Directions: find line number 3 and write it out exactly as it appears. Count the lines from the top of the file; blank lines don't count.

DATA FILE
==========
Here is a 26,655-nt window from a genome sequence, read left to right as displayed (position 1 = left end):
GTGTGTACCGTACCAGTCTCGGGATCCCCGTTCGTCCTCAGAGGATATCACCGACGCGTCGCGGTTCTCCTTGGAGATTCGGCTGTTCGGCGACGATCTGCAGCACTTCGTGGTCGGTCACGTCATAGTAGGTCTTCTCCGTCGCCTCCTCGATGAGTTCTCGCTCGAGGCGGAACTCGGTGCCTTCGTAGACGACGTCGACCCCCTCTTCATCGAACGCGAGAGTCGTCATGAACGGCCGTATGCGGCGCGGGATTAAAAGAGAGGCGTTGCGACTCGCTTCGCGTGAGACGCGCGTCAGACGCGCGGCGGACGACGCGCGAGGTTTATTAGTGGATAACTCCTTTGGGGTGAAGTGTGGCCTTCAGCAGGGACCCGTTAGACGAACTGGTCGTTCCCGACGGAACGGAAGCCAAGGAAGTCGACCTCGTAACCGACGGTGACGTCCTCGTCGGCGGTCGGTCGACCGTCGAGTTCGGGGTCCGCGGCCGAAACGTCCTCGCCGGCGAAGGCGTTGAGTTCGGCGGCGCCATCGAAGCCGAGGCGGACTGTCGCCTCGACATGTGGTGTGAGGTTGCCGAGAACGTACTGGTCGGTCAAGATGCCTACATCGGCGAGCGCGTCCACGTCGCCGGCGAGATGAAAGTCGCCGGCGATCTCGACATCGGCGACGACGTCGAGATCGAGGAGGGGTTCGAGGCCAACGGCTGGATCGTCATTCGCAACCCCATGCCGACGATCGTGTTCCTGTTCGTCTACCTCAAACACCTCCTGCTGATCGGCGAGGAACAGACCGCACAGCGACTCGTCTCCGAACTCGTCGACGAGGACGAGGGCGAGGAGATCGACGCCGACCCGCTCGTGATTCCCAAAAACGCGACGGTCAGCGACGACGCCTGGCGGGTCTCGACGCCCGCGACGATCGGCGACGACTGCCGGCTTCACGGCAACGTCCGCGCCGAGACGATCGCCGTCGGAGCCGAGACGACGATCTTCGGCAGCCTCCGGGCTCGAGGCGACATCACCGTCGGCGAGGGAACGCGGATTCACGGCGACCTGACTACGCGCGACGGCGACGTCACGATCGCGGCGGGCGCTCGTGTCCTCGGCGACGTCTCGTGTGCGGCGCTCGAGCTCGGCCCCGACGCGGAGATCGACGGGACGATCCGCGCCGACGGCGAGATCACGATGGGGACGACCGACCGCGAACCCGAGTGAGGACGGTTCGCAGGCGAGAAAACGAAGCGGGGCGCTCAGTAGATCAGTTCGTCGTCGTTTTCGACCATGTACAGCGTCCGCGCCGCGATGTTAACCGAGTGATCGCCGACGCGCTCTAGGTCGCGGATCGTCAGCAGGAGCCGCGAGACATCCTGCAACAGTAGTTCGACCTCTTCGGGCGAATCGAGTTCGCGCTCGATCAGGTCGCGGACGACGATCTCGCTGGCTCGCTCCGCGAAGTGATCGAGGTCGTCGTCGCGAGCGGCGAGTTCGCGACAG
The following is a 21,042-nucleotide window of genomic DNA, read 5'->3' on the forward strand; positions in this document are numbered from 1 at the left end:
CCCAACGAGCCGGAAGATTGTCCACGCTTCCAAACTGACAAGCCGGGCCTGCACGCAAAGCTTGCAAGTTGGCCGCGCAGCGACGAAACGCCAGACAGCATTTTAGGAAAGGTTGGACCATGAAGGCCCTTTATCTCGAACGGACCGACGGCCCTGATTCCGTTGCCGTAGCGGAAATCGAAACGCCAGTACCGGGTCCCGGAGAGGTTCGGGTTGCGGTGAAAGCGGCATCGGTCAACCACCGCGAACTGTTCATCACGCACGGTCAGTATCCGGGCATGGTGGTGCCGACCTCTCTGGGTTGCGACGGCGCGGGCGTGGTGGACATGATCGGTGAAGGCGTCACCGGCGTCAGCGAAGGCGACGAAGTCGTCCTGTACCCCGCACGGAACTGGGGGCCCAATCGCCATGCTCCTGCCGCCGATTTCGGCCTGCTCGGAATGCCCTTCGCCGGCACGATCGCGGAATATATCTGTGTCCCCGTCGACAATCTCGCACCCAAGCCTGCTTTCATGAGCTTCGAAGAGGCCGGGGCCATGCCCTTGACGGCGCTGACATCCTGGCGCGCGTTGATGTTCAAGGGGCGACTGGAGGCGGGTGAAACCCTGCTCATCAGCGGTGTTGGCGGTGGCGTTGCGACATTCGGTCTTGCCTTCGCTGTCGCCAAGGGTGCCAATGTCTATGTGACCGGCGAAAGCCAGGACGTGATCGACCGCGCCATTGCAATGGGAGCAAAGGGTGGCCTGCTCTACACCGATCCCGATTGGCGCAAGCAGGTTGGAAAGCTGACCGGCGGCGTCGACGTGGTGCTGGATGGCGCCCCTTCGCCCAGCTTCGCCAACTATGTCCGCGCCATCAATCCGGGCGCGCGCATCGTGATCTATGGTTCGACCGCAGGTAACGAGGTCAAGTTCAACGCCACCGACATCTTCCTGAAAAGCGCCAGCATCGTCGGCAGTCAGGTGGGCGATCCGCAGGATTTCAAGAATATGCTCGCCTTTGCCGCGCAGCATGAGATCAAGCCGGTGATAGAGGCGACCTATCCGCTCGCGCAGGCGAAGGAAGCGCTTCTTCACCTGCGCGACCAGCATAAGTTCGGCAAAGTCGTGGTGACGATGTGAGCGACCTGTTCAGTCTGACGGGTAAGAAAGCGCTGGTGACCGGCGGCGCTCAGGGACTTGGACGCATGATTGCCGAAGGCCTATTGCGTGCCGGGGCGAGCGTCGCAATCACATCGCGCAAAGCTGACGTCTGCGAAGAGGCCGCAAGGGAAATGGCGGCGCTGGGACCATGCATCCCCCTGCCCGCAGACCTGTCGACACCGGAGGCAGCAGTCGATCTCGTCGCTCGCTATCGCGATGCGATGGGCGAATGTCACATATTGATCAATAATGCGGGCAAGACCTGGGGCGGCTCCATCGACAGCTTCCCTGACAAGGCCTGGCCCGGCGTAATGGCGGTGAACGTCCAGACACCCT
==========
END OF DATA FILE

The following is a 21,042-nucleotide window of genomic DNA, read 5'->3' on the forward strand; positions in this document are numbered from 1 at the left end: